This company’s paid search campaign ran nationally in the U.S. Therefore, it was also important to examine the impact that time zones had on conversion rates. The company is in the financial industry. While the stock markets open at 9:30 in the morning on the east coast of the U.S., it’s common for financial service workers to begin their work day at the same time regardless of location. There are four time zones in the U.S, which means that people start work progressively earlier moving west across the country, with the markets opening 6:30 in the morning for people working in the pacific time zone.
While the conversion rates are different for each time zone, this is often where the “feasible vs possible” debate begins. Keyword bids are usually based upon the account’s time zone, not the searcher’s time zone. Therefore, in AdWords, you need to have one campaign for each time zone. Furthermore, you have to use geographic targeting to group all of the locations per time zone into a single campaign. This is no small feat, and while it’s possible, you need to judge how much of a gain you will receive based upon your account data to determine if managing your campaign this way is financially feasible.
Word of caution
When first starting down the path of changing bids by time of day or day of the week, examine not only how it affects your cost per conversion but also your total conversions and profit.
Some companies find that searchers find them one day, do not buy, and then return via other means to finally convert. In this instance, you could be losing some conversions if you were not found when the original search was conducted. Whenever trying a new bidding strategy, it is crucial to see if the strategy is working as it should (in this instance, lowering cost per conversions), and that the overall campaign is still maintaining its total conversion goals.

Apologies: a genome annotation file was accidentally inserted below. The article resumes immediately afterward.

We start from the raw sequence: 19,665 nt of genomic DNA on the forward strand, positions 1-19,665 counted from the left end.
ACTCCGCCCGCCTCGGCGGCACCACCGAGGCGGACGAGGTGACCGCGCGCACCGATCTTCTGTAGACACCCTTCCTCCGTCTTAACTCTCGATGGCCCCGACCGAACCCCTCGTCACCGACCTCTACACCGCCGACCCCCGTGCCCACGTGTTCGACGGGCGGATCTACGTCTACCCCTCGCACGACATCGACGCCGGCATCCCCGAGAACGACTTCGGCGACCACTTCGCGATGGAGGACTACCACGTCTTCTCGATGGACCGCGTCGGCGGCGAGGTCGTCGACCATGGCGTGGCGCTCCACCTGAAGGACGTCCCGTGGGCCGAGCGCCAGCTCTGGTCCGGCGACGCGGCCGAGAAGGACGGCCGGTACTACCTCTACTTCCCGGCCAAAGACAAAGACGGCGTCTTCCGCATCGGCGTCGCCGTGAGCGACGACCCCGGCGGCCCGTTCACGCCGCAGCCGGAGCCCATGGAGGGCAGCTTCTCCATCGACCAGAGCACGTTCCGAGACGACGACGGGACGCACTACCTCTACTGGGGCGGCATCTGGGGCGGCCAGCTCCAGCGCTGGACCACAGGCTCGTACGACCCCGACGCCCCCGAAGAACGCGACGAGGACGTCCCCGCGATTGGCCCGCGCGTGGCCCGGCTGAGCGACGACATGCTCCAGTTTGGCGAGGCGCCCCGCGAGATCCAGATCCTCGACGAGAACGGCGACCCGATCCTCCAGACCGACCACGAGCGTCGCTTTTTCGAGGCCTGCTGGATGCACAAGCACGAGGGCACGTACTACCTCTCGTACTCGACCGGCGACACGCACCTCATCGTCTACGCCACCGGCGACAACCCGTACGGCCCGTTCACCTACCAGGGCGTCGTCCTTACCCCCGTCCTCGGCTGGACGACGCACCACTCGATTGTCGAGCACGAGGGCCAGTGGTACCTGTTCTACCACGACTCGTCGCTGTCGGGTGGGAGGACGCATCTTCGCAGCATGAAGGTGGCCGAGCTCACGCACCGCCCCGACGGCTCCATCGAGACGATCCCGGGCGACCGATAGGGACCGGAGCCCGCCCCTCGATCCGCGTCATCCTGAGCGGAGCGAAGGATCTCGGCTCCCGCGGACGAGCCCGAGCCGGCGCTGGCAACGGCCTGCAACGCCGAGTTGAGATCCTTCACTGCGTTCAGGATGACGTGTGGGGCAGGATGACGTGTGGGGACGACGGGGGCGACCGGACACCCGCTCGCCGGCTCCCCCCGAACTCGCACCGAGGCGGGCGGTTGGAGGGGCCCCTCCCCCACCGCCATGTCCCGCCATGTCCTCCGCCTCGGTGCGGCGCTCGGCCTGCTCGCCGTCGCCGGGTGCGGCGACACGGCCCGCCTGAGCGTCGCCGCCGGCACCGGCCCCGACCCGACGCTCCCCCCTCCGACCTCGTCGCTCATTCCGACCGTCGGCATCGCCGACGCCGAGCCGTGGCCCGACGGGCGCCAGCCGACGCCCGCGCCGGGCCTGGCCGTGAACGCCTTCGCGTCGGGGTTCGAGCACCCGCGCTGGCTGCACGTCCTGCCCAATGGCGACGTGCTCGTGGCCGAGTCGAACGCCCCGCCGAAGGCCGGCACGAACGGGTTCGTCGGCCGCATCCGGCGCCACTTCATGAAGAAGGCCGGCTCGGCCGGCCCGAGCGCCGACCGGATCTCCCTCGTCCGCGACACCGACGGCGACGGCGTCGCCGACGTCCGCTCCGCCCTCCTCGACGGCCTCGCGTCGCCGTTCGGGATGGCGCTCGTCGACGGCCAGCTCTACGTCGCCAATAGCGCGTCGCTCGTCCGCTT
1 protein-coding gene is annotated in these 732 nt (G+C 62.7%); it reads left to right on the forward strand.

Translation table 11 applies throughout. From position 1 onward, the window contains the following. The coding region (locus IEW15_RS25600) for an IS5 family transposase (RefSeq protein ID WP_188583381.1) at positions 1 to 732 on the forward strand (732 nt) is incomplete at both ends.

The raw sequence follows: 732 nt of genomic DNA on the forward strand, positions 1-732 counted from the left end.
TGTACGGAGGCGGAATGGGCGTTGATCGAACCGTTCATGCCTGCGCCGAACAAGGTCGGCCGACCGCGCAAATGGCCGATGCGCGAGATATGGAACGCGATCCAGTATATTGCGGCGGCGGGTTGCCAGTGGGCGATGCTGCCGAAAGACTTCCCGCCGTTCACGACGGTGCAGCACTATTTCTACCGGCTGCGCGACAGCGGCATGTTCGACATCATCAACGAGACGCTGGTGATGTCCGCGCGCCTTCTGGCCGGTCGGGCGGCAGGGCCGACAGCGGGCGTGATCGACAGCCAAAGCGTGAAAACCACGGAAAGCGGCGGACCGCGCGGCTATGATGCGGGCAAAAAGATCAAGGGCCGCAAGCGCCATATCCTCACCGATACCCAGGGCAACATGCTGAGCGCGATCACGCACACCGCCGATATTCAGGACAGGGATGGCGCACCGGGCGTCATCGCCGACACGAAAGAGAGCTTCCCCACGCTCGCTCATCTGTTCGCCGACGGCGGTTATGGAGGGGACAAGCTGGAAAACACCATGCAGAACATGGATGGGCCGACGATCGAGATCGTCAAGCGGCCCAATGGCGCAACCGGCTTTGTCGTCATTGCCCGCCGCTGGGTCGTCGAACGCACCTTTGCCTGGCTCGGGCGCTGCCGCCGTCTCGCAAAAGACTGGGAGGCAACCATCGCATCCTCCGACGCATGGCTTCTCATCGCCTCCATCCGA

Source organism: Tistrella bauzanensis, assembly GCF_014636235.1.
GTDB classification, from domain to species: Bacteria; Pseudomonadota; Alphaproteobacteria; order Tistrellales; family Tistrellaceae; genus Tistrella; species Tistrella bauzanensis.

You may wish to test changing bids by time of day for just one day of the week, leaving the other days on your previous bidding strategies to see what the change is to your profits.
It can take time and effort to implement this type of bidding strategy. However, changing bids by time of day and day of the week can dramatically increase the effectiveness of your search marketing campaigns.
There are a few steps you must take before enabling this bidding methodology. First, you must know your audience to determine how they are interacting with your website. Secondly, you need to collect enough data to form an effective picture of how individuals interact with your website. Third, and most important, you must segment the data to a point where the decisions being made about how to spend money are the correct ones.
Our weekly routines mean that we have different desires based upon the day of the week or time of the day. Consumers are searching when it fits their daily routines. Are you spending money effectively at the correct times?